The major theoretical shortcomings in the current literature on PMTCT are the lack of an ecological approach and analysis of structural inequality. Health education and counseling, although not entirely ineffective, are the “least effective type of intervention” [27, page 592]. Socioeconomic factors (i.e., social determinants of health), which form “the basic foundation of a society”, have the greatest influence over health behaviors [27, page 591] and should be given greater priority in our approach to decrease pediatric HIV infections.

Very few papers or interventions from sub-Saharan Africa move beyond the individual or interpersonal level to explore the context of women’s behavior and decisions regarding PMTCT utilization. For example, the onus has traditionally been placed entirely on the choices and behavior of infected women [28, page 182]. However, this grossly overestimates the personal agency and control of HIV-positive women, especially in populations that are historically patrilineal and have large inequalities in the sexual division of power. Without examining higher levels of the social ecology, we are limited in our understanding and ability to address barriers to PMTCT. The current literature has led to a “desocialization” and “decontextualization” of women’s health seeking behavior, unjustly leaving the sole responsibility to prevent vertical transmission on the infected mother [28, pages 172, 182, 198, 199].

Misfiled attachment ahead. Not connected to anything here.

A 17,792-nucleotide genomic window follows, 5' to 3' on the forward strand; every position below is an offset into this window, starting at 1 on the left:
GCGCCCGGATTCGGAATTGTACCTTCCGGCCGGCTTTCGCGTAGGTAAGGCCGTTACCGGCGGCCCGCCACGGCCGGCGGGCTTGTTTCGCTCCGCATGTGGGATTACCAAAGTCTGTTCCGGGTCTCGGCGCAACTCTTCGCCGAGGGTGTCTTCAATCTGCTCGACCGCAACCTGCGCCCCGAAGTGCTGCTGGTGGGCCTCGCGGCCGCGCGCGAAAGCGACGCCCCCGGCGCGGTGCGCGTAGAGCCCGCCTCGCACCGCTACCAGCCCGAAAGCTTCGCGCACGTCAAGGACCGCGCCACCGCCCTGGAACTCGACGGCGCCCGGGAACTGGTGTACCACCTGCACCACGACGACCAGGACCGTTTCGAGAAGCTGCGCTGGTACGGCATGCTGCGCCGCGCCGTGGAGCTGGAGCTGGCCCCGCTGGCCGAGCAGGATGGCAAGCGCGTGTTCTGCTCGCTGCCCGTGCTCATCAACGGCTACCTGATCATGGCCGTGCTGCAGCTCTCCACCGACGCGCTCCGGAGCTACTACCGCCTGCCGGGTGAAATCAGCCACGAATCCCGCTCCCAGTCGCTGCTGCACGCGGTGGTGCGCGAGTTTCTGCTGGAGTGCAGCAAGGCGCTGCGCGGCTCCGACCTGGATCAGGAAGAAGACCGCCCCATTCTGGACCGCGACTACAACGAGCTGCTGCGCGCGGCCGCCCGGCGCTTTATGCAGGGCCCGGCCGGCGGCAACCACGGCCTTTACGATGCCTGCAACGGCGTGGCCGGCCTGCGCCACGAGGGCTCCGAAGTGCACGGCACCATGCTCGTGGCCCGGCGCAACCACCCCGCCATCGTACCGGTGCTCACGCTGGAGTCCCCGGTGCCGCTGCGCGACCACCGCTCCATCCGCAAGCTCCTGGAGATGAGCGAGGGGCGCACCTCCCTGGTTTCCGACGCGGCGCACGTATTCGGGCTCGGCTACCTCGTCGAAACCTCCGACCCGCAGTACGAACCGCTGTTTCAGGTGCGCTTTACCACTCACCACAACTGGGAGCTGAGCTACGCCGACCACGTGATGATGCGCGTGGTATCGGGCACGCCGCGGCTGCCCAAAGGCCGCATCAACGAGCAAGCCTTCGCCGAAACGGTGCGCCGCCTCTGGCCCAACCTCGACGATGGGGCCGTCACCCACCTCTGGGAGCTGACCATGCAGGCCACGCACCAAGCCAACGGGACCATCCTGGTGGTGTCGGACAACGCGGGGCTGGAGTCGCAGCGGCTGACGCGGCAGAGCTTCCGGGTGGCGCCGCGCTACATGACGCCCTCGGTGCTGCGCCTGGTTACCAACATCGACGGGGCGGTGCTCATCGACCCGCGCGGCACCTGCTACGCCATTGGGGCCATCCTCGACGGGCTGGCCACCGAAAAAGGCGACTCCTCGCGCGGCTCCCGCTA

Theoretical and applied literature needs to move beyond the individual and interpersonal levels to explain why women experience social barriers to PMTCT. There is a pressing need to take into account the sexual division of labor, the sexual division of power, and the structure of cathexis (e.g., social norms) in HIV-endemic countries. In addition, there is a lack of investigation into the imbalances in control power women experience in the family. The impact on PMTCT of gendered power imbalances that may be exhibited in the form of physical, emotional, or sexual violence in women’s intimate relationships has not been appropriately investigated.

Research and interventions that address multiple levels of influence (structural, societal, institutional, community, interpersonal) will have the greatest likelihood of creating effective behavior change [15]. The Social ecological model (i.e., ecological perspective) was created to examine and address human transactions within their physical and sociocultural environments [15]. The ecological perspective proposes that by adjusting the conditions in which individuals live and interact, we can alter health behaviors and health outcomes [29]. The main hypothesis of this theory is that structural factors, not individual factors, are critical determinants of health.